BT Extends Deadline For PSTN Switch To Digital Landlines


Carrier ‘refines’ its digital switchover programme, and extends deadline for UK move from old analogue PSTN to digital landlines

BT Group has confirmed a delay in its nationwide efforts to move the UK from the copper-based analogue PSTN network, onto all digital (i.e. full fibre) landlines.

On Monday BT announced a revision to its timetable for moving all customers off the “increasingly fragile” Public Switched Telephone Network (PSTN) and onto digital landlines.

The migration deadline has now been extended from December 2025 to 31 January 2027.

The deadline extension comes as the former UK telecom incumbent deals with the complexities of properly handling the issue of telecare users (i.e. the elderly, disabled or vulnerable), when their area is selected to move from the PSTN to digital landlines (Digital Voice).

Deadline extension

The deadline extension for both consumers and businesses follows an industry wide pause in the program, as well as the introduction of the Government’s Charter to protect vulnerable customers (i.e. telecare users).

BT said that it’s Consumer division has re-started switching zero-use landline customers who have a broadband connection to its Digital Voice landline service.

It should be remembered that Salisbury in Wiltshire became the first Openreach full fibre city in the UK in 2019.

BT Consumer customers (except landline-only customers, those who use telecare or who have additional needs) will be contacted and offered the chance to switch to a digital landline provided over full fibre broadband, where available.

BT said this deadline extension aligns with its wider strategy to build and connect customers to its full fibre broadband network, which will be available to 25 million premises by the end of 2026. This equates to roughly 80 percent of UK premises (it aims to reach 30 million premises, nearly most of the UK, by 2030).

BT said it is urging all of its business and public sector customers to register their interest to test a temporary ‘pre-digital phone line’ product, so it can work with them to understand specific business use cases.

Pressing and complex

The issue of moving telecare users onto digital landlines and ensuring their products and services work seamlessly and correctly is a complex challenge, as there are thought to be 2 million people in the UK using telecare systems.

Unfortunately, in many cases these existing telecare systems are not compatible with IP-based phone services.

And BT has warned this is becoming more pressing, due to the “increasingly fragile” old copper-based PSTN, and thus the digital switch requires collaboration across a range of industries and organisations.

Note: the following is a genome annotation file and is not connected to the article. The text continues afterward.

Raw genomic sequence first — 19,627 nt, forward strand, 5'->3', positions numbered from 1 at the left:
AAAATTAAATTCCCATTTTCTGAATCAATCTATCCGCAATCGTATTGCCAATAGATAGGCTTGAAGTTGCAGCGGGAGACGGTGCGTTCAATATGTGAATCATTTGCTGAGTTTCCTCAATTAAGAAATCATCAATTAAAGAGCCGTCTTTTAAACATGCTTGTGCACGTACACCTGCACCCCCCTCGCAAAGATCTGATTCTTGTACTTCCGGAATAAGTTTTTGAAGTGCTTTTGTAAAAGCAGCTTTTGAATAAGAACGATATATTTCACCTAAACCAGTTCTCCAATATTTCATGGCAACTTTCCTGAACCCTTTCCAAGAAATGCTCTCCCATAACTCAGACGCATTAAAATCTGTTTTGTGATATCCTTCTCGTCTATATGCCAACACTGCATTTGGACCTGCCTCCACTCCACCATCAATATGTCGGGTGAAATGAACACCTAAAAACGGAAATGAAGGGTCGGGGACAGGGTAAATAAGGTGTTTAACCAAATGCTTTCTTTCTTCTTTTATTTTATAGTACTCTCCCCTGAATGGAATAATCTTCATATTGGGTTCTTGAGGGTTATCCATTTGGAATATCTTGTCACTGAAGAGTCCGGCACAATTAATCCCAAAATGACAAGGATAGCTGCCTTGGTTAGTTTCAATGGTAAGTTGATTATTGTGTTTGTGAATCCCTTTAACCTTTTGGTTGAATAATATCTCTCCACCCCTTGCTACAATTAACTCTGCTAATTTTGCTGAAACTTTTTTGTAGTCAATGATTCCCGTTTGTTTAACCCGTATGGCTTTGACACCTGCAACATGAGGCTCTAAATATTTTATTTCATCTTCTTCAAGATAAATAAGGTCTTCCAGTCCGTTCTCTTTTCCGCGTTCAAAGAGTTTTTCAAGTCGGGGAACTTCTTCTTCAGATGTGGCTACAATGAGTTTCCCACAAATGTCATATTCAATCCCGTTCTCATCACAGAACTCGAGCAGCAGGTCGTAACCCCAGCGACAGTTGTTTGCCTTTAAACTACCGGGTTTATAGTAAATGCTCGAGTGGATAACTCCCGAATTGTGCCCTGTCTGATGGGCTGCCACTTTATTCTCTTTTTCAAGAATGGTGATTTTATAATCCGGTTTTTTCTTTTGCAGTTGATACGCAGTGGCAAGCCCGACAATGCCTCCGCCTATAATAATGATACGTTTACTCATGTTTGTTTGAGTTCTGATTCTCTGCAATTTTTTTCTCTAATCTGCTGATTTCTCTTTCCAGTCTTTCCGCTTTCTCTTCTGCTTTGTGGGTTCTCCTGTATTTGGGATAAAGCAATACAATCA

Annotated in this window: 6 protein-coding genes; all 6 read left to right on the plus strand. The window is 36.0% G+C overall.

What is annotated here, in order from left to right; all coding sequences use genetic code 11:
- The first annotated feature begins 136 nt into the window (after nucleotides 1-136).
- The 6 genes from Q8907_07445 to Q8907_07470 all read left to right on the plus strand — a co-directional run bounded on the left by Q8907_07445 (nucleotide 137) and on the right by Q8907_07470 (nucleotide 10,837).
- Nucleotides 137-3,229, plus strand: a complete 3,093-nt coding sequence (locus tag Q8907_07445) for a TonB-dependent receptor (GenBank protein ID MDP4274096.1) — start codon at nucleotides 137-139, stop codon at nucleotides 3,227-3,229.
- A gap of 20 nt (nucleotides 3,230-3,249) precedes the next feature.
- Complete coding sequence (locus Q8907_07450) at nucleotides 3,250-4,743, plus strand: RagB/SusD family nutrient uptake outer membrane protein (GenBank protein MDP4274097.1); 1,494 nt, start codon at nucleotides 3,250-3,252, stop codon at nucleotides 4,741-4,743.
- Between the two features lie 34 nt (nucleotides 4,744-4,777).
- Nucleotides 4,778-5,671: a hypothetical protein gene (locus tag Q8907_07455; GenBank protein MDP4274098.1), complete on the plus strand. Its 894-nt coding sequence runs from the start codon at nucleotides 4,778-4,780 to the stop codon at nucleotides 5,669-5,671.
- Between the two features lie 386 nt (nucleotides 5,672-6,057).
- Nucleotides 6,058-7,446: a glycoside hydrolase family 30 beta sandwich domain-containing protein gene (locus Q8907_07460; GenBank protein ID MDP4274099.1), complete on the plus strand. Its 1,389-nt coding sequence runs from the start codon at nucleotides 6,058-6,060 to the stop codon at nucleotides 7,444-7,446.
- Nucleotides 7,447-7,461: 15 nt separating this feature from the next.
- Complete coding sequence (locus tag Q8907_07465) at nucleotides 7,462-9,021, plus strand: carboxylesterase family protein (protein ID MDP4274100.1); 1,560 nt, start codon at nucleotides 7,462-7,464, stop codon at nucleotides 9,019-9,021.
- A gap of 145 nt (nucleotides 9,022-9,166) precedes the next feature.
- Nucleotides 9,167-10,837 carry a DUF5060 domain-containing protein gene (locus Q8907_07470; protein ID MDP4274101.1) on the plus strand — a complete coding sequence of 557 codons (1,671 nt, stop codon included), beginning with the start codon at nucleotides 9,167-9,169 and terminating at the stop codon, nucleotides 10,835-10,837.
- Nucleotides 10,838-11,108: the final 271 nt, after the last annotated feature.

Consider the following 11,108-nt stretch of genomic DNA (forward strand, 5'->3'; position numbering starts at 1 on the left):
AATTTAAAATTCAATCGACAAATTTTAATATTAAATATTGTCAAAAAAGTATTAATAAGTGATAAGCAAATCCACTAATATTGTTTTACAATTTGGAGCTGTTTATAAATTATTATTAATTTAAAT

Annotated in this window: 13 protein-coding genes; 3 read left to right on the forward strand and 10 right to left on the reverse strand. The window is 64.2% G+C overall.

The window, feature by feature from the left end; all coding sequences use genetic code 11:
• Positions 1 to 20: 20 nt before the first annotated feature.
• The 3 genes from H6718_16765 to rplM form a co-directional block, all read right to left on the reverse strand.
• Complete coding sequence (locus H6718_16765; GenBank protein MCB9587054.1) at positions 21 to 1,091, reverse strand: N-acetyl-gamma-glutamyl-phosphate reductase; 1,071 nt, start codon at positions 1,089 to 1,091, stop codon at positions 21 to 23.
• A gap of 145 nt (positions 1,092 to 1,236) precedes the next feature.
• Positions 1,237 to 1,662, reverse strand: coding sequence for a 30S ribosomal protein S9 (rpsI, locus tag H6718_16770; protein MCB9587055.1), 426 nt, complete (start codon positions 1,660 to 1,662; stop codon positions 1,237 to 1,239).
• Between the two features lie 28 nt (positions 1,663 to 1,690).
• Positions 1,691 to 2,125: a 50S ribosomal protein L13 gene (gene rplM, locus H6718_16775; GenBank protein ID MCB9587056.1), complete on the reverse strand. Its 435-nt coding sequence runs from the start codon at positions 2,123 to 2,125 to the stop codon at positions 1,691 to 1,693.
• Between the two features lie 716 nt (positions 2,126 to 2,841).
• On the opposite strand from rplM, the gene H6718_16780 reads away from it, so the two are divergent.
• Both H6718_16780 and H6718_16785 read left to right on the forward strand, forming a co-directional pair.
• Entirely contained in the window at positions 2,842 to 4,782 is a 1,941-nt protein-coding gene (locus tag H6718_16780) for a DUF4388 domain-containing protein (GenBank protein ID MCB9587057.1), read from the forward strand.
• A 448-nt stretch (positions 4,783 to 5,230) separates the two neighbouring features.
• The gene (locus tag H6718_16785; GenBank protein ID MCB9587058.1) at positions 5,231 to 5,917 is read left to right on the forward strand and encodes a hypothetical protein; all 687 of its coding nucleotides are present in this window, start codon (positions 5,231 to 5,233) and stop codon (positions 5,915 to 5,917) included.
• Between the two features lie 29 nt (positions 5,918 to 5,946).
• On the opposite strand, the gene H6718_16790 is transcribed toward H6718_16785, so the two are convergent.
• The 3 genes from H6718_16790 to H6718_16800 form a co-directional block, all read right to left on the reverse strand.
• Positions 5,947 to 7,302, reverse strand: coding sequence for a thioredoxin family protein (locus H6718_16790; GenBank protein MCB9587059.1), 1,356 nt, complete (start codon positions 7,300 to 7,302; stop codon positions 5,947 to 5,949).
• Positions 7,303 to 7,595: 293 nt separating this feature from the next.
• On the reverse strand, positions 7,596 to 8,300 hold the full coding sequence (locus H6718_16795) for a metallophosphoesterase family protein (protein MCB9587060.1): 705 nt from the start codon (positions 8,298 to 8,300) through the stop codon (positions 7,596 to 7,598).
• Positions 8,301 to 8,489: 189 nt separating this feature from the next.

“The urgency for switching customers onto digital services grows by the day because the 40-year-old analogue landline technology is increasingly fragile, noted Howard Watson, BT’s chief security and networks officer.

“Managing customer migrations from analogue to digital as quickly and smoothly as possible, while making the necessary provisions for those customers with additional needs, including telecare users, is critically important,” said Watson.

“Our priority remains doing this safely and the work we’re doing with our peers, local authorities, telecare providers and key Government organisations is key,” said Watson. “But more needs to be done and we need all local authorities and telecare providers to share with us the phone lines where they know there’s a telecare user.”

BT said that new equipment will be installed in local telephone exchanges that will allow consumer and business customers who do not have broadband to use their landline in the same way as they do today until a digital solution becomes available or 2030, if that comes sooner.

Technical challenges

Ernest Doku, telecoms expert at, noted the deadline extension, and cited the technical challenges of this UK-wide engineering project.

“This move to digital broadband connected lines will deliver speeds as high as 10 times faster than current technologies – but it’s entirely apparent that the roll-out shouldn’t be at the expense of the needs of vulnerable customers,” said Doku.

“Personal care alarm systems and other devices connected to landlines need to be considered during the shift to digital,” said Doku. “Providers have a responsibility to look after their customers, and must either provide them with time to migrate to other solutions or offer alternative options to allow them access to emergency services directly.”

“Customers may also be able to explore other full fibre providers in their area, though should seek professional help to ensure that any personal care alarm systems which are linked to their landline are compatible with their new supplier if they change provider,” said Doku.

“This is a complex UK-wide engineering project with technical challenges to overcome, and BT’s revisions act as a strong reminder that the landline is used for more than just calls, and access to it mustn’t be overlooked,” said Doku.